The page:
1 Split 'em and streamline 'em
The UK has not been renowned for the speed or economy with which it decides its patent disputes. This is a shame, because since November 2003 the Patents Court has had a special streamlined procedure for fast-tracking patent litigation. In Canady v Erbe Elektromedizin GmbH and others (decided yesterday by Mr Justice Pumfrey and speedily picked up by the Butterworth All England Direct subscription service) this procedure was utilised (for the streamlined procedure, click here and scroll down to item 10).
Canday owned a patent for a surgical tissue coagulator, consisting of a tube that was used for the transmission of argon or another noble gas. The claim specified that the device had a handle for the purpose of manipulation. Canady sued Erbe, a German company that made medical equipment, as well as various other defendants, two of whom argued that there had been no infringement since the allegedly infringing products did not have any handles. Those defendants applied for a split trial and an order that the issue of infringement be heard under the streamlined procedure, leaving the dispute relating to the validity of the patent to be determined at a later trial. Pumfrey granted the order: since the issue of infringement was, essentially, a matter of construction of the patent and might be dealt with quickly according to the streamlined procedure. If the patent was not infringed, there was no need to spend time and effort trying to invalidate it.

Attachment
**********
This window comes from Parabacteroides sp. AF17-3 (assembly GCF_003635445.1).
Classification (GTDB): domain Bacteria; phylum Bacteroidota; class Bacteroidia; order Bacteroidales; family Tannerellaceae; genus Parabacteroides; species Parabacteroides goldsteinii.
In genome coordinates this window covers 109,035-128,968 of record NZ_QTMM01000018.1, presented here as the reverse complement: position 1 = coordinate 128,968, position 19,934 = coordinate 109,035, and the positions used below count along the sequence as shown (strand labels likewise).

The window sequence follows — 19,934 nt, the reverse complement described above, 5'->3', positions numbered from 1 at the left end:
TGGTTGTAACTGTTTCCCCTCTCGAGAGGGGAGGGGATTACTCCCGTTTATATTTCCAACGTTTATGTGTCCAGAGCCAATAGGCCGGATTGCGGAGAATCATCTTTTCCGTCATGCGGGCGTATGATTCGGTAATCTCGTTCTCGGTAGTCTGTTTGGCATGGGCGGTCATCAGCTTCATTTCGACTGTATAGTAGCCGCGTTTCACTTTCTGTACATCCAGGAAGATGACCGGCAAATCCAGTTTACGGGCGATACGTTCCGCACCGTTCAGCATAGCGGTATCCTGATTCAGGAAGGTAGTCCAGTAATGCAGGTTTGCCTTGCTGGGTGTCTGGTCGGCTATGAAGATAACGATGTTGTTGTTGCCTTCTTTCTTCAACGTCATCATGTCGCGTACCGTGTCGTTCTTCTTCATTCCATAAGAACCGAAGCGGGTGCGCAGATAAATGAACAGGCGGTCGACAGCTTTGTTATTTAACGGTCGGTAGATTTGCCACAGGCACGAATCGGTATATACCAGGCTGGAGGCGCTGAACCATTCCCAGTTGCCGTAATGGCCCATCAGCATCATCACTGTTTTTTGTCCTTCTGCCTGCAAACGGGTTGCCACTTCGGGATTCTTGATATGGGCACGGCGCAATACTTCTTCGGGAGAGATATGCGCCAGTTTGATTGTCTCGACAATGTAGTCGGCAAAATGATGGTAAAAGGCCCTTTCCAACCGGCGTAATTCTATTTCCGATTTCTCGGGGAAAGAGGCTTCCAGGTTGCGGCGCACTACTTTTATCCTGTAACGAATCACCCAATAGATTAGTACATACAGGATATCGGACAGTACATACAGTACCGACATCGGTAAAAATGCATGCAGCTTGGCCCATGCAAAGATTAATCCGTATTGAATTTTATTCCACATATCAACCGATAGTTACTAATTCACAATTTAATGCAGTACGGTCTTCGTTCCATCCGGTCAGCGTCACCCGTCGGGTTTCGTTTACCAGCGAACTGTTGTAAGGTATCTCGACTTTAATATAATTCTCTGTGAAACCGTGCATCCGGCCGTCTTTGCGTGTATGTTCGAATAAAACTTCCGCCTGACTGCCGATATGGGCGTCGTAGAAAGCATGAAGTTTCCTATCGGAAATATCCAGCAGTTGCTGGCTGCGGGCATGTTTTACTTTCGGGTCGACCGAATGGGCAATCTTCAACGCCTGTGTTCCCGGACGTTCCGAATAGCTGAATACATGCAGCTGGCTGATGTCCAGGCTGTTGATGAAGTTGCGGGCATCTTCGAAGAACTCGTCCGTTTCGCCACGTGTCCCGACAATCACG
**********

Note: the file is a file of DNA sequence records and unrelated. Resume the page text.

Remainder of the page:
2 Scotland on steroids? No, it's England again ...
People sometimes forget that, while the United Kingdom has a unified patent system, it does not have a single legal system, as any canny Scotsman will quickly remind you. In Ivax Pharmaceuticals UK Ltd v Akzo Nobel NV (also decided yesterday in the Patents Court and spotted by All England Direct, but this time heard by Mr Justice Lewison) Ivax sought a declaration that proceedings to revoke one of Akzo's steroid patents should be heard in Scotland rather than in England, on the basis that it was the most appropriate forum.
Lewison J dismissed the application and held that, balancing the competing factors, England was the most appropriate forum. Ivax was registered in England and conducted its business there, while Akzo was a Netherlands company. Although proceedings which had been commenced in Scotland by Ivax's sister company also involved Akzo's patent, they related to different aspects of the steroid’s manufacture and there was no significant overlap in the subject matter at the centre of the disputes. Nor was there any risk that the courts would reach inconsistent findings of fact.
The IPKat, while noting the decision, reminds readers that there is a fully-fledged and highly competent legal profession north of the border (click here to search for Scottish IP decisions).